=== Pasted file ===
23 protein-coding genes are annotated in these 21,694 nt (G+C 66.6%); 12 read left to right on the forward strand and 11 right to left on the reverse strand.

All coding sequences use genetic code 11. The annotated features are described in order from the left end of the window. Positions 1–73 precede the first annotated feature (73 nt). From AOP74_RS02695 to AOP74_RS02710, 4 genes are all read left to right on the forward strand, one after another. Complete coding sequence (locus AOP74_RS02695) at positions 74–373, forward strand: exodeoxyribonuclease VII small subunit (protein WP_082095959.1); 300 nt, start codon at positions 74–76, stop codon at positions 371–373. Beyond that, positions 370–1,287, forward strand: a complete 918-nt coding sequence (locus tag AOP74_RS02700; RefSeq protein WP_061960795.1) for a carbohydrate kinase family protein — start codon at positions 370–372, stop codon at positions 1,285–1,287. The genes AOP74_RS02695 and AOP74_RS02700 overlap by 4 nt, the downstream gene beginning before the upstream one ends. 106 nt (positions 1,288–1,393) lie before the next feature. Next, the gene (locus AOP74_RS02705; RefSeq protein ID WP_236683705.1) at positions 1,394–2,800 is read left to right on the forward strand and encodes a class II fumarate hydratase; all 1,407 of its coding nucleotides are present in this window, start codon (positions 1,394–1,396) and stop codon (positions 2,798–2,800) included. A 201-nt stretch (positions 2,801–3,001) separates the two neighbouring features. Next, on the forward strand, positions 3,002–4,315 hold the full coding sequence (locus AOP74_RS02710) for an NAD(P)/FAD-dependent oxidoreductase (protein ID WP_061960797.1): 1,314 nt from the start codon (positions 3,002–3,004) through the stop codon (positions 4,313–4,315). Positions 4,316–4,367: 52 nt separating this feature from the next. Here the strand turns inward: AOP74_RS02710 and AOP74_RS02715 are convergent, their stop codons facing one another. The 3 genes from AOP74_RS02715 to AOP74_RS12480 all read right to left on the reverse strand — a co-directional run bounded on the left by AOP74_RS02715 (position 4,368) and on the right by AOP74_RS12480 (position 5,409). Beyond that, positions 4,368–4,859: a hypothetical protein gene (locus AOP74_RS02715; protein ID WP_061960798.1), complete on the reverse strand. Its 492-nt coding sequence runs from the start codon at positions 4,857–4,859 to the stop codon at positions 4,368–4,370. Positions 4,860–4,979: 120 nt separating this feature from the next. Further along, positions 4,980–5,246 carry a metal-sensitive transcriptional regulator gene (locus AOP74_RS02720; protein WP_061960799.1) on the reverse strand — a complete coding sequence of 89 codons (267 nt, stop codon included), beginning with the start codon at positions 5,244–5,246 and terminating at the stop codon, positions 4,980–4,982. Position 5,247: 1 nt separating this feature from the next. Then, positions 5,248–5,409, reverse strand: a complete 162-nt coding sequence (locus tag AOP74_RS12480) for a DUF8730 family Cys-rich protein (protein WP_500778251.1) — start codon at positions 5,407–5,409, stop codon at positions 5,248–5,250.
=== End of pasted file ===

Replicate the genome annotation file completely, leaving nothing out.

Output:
23 protein-coding genes are annotated in these 21,694 nt (G+C 66.6%); 12 read left to right on the forward strand and 11 right to left on the reverse strand.

All coding sequences use genetic code 11. The annotated features are described in order from the left end of the window. Positions 1–73 precede the first annotated feature (73 nt). From AOP74_RS02695 to AOP74_RS02710, 4 genes are all read left to right on the forward strand, one after another. Complete coding sequence (locus AOP74_RS02695) at positions 74–373, forward strand: exodeoxyribonuclease VII small subunit (protein WP_082095959.1); 300 nt, start codon at positions 74–76, stop codon at positions 371–373. Beyond that, positions 370–1,287, forward strand: a complete 918-nt coding sequence (locus tag AOP74_RS02700; RefSeq protein WP_061960795.1) for a carbohydrate kinase family protein — start codon at positions 370–372, stop codon at positions 1,285–1,287. The genes AOP74_RS02695 and AOP74_RS02700 overlap by 4 nt, the downstream gene beginning before the upstream one ends. 106 nt (positions 1,288–1,393) lie before the next feature. Next, the gene (locus AOP74_RS02705; RefSeq protein ID WP_236683705.1) at positions 1,394–2,800 is read left to right on the forward strand and encodes a class II fumarate hydratase; all 1,407 of its coding nucleotides are present in this window, start codon (positions 1,394–1,396) and stop codon (positions 2,798–2,800) included. A 201-nt stretch (positions 2,801–3,001) separates the two neighbouring features. Next, on the forward strand, positions 3,002–4,315 hold the full coding sequence (locus AOP74_RS02710) for an NAD(P)/FAD-dependent oxidoreductase (protein ID WP_061960797.1): 1,314 nt from the start codon (positions 3,002–3,004) through the stop codon (positions 4,313–4,315). Positions 4,316–4,367: 52 nt separating this feature from the next. Here the strand turns inward: AOP74_RS02710 and AOP74_RS02715 are convergent, their stop codons facing one another. The 3 genes from AOP74_RS02715 to AOP74_RS12480 all read right to left on the reverse strand — a co-directional run bounded on the left by AOP74_RS02715 (position 4,368) and on the right by AOP74_RS12480 (position 5,409). Beyond that, positions 4,368–4,859: a hypothetical protein gene (locus AOP74_RS02715; protein ID WP_061960798.1), complete on the reverse strand. Its 492-nt coding sequence runs from the start codon at positions 4,857–4,859 to the stop codon at positions 4,368–4,370. Positions 4,860–4,979: 120 nt separating this feature from the next. Further along, positions 4,980–5,246 carry a metal-sensitive transcriptional regulator gene (locus AOP74_RS02720; protein WP_061960799.1) on the reverse strand — a complete coding sequence of 89 codons (267 nt, stop codon included), beginning with the start codon at positions 5,244–5,246 and terminating at the stop codon, positions 4,980–4,982. Position 5,247: 1 nt separating this feature from the next. Then, positions 5,248–5,409, reverse strand: a complete 162-nt coding sequence (locus tag AOP74_RS12480) for a DUF8730 family Cys-rich protein (protein WP_500778251.1) — start codon at positions 5,407–5,409, stop codon at positions 5,248–5,250.